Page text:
As for technology, you don't have to be the fastest, just faster than the other guys. But Civ 5 completely changed how the economy works, and Civ 6 took it even further. One aspect of this is that building strong cities with good tile yields and good buildings is not the way to get good research. You get research by having citizens and by the campus buildings -- both are things you do best by having many small cities.

    But really, it's hard to give advice if you don't post sample games to show us what you're doing wrong.

    ---

    On a balance note, it's rather contradictory to expect to have a large army and be able to keep ahead economically, unless you find yourself in a position where you have way more resources available to you (i.e. much more land) than your opponents.

    You're trying to do too much in that regard, which means you need to lower the difficulty level to it. (a lot, since as I mention above, I speculate you're overdoing it on the army side)
     
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  3. rschissler

    rschissler King

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    I was a huge Civ IV player too, and only played about 3 Civ V games, so I know where you are coming from.

    1) You can't trade techs. In Civ IV, I could always trade luxury resources 1 to 1. In Civ 6 it seems impossible. One thing I do a lot of is trade extra luxuries for gold.

    2) You will have a very small number of units in Civ 6, compared to IV.

    3) Gold is huge as it lets you buy stuff, like buildings. Establish Commercial Hubs ASAP in every city, and build traders whenever you can. Industrial Zones are next important district as it lets you build stuff faster. I'm surprised you are having such a problem with tech research, as I only build a few science districts. Your style of play is different than mine, as I prefer domination.

    4) See 1 and 3.

    5) I only build a couple wonders. Get your IZ's going and you can build them faster.
     
    Last edited: Feb 2, 2017
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  4. Eliminator_Sr

    Eliminator_Sr Prince

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    1) Aggressive play is almost mandatory on high difficulty levels as the AI is typically close and barbarians can easily take you out. On medium difficulty it doesn't matter. The typical build order on immortal+ is to start with a bunch of slingers and beeline archery so you can upgrade them for defense. Once you do that then you can focus on building.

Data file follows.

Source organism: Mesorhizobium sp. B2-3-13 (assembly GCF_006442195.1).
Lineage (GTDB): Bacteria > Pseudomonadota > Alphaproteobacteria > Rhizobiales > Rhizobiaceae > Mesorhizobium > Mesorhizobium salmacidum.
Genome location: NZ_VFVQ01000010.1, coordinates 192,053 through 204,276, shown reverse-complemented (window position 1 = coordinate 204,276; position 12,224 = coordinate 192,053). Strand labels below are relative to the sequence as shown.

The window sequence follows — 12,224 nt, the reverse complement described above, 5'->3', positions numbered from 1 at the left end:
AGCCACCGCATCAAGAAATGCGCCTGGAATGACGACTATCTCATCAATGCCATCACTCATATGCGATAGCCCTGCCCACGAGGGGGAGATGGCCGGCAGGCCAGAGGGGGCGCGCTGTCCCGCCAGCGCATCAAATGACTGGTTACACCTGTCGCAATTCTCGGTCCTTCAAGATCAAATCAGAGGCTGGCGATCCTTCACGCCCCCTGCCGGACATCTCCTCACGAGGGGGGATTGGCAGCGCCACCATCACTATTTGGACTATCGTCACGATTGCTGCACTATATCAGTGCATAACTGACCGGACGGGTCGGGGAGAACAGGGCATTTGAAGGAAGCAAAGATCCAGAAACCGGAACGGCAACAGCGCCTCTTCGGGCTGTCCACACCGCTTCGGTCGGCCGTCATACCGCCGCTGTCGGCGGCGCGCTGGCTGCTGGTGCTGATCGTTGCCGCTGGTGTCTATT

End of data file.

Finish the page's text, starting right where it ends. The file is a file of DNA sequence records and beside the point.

2) Becoming suzerain of militaristic city states really helps with this. Add in an encampment and a military production policy (+50%/+100% of whatever unit type you want to build) and you can easily build lots of units quickly. As a general rule of thumb you will want to build units cheaply early on and upgrade them through the ages. The AI is terrible in the late game and they won't be able to touch your cities so you actually don't need that many units. Archers are awesome for defense early on because of the 2 range.

    3) Just expand a lot early and you'll catch up. The AI also is terrible at this and you can easily poach undefended settlers from them almost at will.

    4) Grab a govt with lots of economic policy slots and spam commercial districts. Trade routes are pretty key for ramping up income so pay attention to that - and I would suggest reading the trade route guide on here.

    5) No - in general they are pretty lousy (IMO). I tend to ignore most of them. Some are more useful than others but nothing nearly as powerful as Leonardo's workshop in previous iterations.

    I also moved straight to 6 from 4 and there is definitely a learning curve.
     
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  5. Ben Gayda

    Ben Gayda Chieftain

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    Thank you everyone for the advice, and I'm taking it all to heart and figuring things out. After playing around for a while on some easier difficulty settings, I'm getting the hang of the tricks for laying out the cities, how to put districts in the best spots and in the best order.